The Cottage Gardener 2: 242 (Aug. 1849)
The cold and wet weather at the end of last spring has prolonged the growth of the Belladonnas, Brunsvigias, &c., in the open borders full a month beyond their usual time of going to rest, and I fear this will prevent them from throwing up their flowering scapes next September time enough to be of much interest this season. If so, we shall have them rising next spring as mere abortions, but all that can now be done to assist them is to keep the bulbs as dry and hot as possible for the next month or five weeks, and this is not very easily done when. they are in borders where summer plants are growing, as is often the case. Those under my care are in such a border, and as soon as the rain came on after St. Swithin's day I loosened the surface soil away from the tops of Josephinae, and placed small glasses over them: this wards off the rain, and the heat of the sun accumulates under the glass, so that a little extra heat is afforded them. Their roots being in moist earth is rather favourable to them than otherwise. Where they are grown in frames by themselves, with no other plants to interfere with their proper culture, no doubt they have gone to rest at the usual time, early in June; or, if they have not, it would stimulate them now to have the soil drawn aside to expose the surface of the bulbs to the sun, and by having the glass kept on constantly. They cannot be too hot and dry on the surface with only the assistance of a glass covering.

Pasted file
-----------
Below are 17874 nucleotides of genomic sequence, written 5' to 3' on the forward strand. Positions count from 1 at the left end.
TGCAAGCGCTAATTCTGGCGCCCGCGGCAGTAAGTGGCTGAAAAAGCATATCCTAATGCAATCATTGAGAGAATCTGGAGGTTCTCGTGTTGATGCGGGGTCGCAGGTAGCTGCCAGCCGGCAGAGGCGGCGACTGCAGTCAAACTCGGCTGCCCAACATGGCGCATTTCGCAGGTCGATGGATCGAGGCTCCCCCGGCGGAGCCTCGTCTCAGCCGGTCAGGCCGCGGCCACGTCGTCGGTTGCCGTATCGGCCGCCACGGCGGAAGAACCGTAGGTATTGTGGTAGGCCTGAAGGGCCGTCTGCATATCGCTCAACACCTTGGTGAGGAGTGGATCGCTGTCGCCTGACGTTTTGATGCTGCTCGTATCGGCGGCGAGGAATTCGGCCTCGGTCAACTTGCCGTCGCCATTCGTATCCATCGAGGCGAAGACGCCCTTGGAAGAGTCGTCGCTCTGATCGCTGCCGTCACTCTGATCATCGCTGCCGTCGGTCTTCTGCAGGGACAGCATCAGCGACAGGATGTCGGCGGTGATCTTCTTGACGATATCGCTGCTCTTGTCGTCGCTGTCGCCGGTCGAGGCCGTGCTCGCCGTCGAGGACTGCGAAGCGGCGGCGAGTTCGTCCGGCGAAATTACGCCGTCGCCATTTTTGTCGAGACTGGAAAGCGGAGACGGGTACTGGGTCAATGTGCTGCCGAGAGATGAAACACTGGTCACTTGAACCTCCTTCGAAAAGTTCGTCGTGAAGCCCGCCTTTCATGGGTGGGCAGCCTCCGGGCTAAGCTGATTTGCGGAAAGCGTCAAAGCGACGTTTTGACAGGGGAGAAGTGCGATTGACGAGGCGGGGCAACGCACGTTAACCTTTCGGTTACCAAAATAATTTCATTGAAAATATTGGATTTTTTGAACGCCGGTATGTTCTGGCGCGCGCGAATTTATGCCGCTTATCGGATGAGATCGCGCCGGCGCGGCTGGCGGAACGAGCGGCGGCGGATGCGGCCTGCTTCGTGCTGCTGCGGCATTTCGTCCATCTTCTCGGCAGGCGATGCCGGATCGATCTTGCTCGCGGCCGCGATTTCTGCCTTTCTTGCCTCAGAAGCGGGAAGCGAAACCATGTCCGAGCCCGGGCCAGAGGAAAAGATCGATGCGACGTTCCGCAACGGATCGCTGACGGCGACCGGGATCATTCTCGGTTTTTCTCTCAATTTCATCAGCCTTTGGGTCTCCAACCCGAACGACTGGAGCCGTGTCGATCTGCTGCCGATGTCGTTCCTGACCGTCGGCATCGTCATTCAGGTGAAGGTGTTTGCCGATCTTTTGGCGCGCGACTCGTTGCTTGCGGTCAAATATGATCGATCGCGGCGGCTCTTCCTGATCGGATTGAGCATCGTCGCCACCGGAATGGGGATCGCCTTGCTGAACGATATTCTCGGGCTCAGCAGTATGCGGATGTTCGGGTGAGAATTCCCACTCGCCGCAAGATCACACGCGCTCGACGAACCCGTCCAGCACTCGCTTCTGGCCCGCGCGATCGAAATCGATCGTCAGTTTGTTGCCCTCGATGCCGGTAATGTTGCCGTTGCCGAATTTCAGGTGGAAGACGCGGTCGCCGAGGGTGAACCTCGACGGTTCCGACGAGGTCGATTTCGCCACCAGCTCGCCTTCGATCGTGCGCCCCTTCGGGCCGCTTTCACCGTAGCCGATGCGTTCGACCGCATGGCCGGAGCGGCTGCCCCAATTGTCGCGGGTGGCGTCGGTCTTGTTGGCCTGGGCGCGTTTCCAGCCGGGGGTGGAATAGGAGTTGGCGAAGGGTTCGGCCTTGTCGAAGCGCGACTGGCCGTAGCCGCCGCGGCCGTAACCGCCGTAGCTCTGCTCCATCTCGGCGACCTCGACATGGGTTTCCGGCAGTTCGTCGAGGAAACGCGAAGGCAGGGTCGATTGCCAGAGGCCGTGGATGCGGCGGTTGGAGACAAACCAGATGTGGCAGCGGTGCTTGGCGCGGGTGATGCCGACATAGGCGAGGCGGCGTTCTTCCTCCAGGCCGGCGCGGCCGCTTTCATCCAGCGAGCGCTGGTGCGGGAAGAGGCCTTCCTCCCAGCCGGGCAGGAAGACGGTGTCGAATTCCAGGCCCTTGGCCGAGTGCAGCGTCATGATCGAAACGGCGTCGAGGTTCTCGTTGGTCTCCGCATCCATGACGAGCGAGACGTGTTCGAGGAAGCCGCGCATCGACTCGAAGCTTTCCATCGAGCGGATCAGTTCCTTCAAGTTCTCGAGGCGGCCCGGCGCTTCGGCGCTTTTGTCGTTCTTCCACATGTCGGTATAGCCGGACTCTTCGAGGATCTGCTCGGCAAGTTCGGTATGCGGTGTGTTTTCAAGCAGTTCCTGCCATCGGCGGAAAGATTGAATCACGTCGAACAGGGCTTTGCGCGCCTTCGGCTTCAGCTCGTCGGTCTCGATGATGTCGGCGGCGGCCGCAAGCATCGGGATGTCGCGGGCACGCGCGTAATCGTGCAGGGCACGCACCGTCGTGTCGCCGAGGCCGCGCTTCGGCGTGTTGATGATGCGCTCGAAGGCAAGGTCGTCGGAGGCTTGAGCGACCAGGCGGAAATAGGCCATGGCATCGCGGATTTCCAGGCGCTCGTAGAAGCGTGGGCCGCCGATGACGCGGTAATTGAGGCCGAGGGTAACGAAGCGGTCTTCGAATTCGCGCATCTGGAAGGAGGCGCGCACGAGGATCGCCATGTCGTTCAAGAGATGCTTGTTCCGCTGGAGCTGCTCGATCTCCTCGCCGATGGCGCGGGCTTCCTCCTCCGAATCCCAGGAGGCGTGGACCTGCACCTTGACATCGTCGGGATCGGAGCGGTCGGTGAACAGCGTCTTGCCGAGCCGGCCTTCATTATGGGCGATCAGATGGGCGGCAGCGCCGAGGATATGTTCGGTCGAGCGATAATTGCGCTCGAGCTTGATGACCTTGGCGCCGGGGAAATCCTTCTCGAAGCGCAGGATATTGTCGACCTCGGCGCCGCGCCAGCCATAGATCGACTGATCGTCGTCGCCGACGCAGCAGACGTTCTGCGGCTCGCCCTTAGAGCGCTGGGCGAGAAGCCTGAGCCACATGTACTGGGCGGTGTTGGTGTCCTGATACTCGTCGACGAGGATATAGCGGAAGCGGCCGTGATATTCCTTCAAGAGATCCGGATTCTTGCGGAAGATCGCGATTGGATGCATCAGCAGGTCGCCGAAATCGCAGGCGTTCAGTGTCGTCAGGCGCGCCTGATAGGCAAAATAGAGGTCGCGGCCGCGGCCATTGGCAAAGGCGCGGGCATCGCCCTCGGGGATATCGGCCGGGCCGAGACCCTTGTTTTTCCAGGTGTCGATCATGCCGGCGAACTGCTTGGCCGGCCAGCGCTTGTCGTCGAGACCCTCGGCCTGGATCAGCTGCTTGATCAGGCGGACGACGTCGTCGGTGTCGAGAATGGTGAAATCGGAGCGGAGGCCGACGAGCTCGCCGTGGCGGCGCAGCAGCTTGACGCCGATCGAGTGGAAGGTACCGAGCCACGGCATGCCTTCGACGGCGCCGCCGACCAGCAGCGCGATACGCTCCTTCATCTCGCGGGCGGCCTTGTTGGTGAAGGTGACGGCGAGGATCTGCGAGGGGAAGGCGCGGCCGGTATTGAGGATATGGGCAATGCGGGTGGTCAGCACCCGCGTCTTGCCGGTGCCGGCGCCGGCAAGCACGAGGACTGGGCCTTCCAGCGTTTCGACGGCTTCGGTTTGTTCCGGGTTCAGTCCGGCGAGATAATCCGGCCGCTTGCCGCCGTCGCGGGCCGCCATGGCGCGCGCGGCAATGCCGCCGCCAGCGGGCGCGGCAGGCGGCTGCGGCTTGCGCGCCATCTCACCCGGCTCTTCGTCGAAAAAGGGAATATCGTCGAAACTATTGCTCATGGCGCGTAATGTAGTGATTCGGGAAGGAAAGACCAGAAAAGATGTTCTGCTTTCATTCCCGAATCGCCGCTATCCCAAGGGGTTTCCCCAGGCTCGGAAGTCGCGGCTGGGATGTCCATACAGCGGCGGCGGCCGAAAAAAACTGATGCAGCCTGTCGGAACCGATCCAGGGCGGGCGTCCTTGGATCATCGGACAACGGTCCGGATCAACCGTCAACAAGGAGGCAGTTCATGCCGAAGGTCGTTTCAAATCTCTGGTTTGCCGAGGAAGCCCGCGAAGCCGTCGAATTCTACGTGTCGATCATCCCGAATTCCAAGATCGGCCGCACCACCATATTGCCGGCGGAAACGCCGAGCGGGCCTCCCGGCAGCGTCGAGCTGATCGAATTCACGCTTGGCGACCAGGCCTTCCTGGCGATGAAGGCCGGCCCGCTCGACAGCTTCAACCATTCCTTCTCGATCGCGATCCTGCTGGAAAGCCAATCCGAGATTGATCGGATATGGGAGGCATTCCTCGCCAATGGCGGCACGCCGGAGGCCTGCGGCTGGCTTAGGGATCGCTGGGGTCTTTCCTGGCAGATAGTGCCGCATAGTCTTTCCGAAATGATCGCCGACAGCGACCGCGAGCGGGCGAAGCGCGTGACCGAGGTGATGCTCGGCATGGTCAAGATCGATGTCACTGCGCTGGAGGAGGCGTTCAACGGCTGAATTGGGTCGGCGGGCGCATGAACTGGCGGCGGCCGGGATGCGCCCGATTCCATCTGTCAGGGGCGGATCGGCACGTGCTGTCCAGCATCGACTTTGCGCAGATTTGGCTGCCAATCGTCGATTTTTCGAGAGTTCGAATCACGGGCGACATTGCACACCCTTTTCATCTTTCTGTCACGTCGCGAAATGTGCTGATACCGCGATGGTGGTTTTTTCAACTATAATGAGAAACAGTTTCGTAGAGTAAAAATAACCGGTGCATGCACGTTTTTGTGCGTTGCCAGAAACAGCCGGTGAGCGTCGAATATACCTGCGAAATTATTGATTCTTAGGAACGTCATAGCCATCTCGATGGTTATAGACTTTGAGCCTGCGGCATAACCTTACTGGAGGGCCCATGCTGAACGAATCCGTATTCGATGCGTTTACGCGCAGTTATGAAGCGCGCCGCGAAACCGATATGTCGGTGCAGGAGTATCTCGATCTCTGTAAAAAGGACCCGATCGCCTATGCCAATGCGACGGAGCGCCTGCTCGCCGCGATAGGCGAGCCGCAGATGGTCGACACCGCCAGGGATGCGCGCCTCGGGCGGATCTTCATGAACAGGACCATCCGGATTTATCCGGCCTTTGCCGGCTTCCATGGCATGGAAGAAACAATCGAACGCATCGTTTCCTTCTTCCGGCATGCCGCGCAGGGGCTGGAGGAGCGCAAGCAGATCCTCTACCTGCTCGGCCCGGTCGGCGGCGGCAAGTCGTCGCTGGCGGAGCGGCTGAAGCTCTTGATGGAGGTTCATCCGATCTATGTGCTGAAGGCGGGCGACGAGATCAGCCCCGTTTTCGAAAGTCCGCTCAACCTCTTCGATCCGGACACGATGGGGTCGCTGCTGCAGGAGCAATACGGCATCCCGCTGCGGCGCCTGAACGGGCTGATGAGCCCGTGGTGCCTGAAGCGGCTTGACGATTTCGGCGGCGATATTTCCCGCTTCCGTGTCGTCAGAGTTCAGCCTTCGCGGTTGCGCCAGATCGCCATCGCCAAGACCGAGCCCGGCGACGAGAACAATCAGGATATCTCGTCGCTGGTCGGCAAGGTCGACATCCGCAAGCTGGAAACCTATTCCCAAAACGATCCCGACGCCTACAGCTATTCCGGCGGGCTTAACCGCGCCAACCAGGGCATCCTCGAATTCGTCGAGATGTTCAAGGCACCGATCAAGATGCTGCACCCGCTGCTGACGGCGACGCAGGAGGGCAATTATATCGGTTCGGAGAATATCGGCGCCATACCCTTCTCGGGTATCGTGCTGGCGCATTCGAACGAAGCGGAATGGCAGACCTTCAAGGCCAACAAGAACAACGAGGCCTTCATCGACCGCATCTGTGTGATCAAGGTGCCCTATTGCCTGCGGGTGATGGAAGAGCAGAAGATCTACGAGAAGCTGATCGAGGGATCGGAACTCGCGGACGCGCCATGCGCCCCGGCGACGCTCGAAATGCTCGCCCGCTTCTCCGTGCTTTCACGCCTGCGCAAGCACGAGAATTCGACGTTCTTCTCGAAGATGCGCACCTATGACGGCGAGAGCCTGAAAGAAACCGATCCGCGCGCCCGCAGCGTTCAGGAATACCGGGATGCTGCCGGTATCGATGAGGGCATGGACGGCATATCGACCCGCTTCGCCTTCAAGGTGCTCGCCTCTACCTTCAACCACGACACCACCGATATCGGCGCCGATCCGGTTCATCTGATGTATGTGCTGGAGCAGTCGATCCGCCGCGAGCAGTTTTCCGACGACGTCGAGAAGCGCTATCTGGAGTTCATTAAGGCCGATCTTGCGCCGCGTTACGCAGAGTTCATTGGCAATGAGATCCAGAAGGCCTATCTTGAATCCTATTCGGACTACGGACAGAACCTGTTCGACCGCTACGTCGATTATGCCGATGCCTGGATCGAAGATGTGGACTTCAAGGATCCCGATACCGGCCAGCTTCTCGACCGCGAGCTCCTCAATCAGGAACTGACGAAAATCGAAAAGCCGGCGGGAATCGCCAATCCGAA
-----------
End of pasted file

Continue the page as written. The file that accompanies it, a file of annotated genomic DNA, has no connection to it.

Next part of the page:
I am anxious to try a cross this autumn between the Belladonna and Brunsvigia Josphinae; and in case my own bulbs of the latter, under the above disadvantages, should not flower, I should feel very much obliged to any kind reader, who may be more fortunate, if he would send me some pollen of Josephinae. The way to do this is to cut off some of the anthers with short pieces of the stamens attached, as soon as the flowers open. It is not necessary that the anthers should be open, or, in other words, that the pollen should be ripe, because it will ripen after the anthers are cut off, and I forget how soon the anthers of the Josephinae open after the expansion of the flower. The anthers, if folded in tissue or other soft paper, will travel by post safe enough.
I advise all who possess these beautiful bulbs to try and cross them both ways this autumn. They are very easily crossed. The stamens are long, and may be taken one after another, and by them draw the opened anther across the lobes of the stigma. Three lobes curve backwards, and then is the time to three to apply the pollen. When the flower begins to fade, see that it does not injure the style by collapsing round it, as it is sure to do if the decaying flower is not cut off in time. Until very recently writers used to recommend a camel-hair brush to dust the pollen on flowers, or rather on their stigmas. For setting grapes, pears, or, indeed, any fruit, the operation being only intended to encourage the fruit to swell properly, a brush is as convenient as any thing else; but, when we want to obtain a cross between two plants, this camel-hair brush is a treacherous instrument, because, after one kind of pollen is used by it, how are you to proceed with the next flower if it happens to belong to the same family as the first? It is perfectly impossible to divest it of all the former pollen without steeping it in boiling water. In short, we may as well dust a dress-coat with a powdered wig as think to effect pure crosses by means of a camel-hair or any other brush whatever.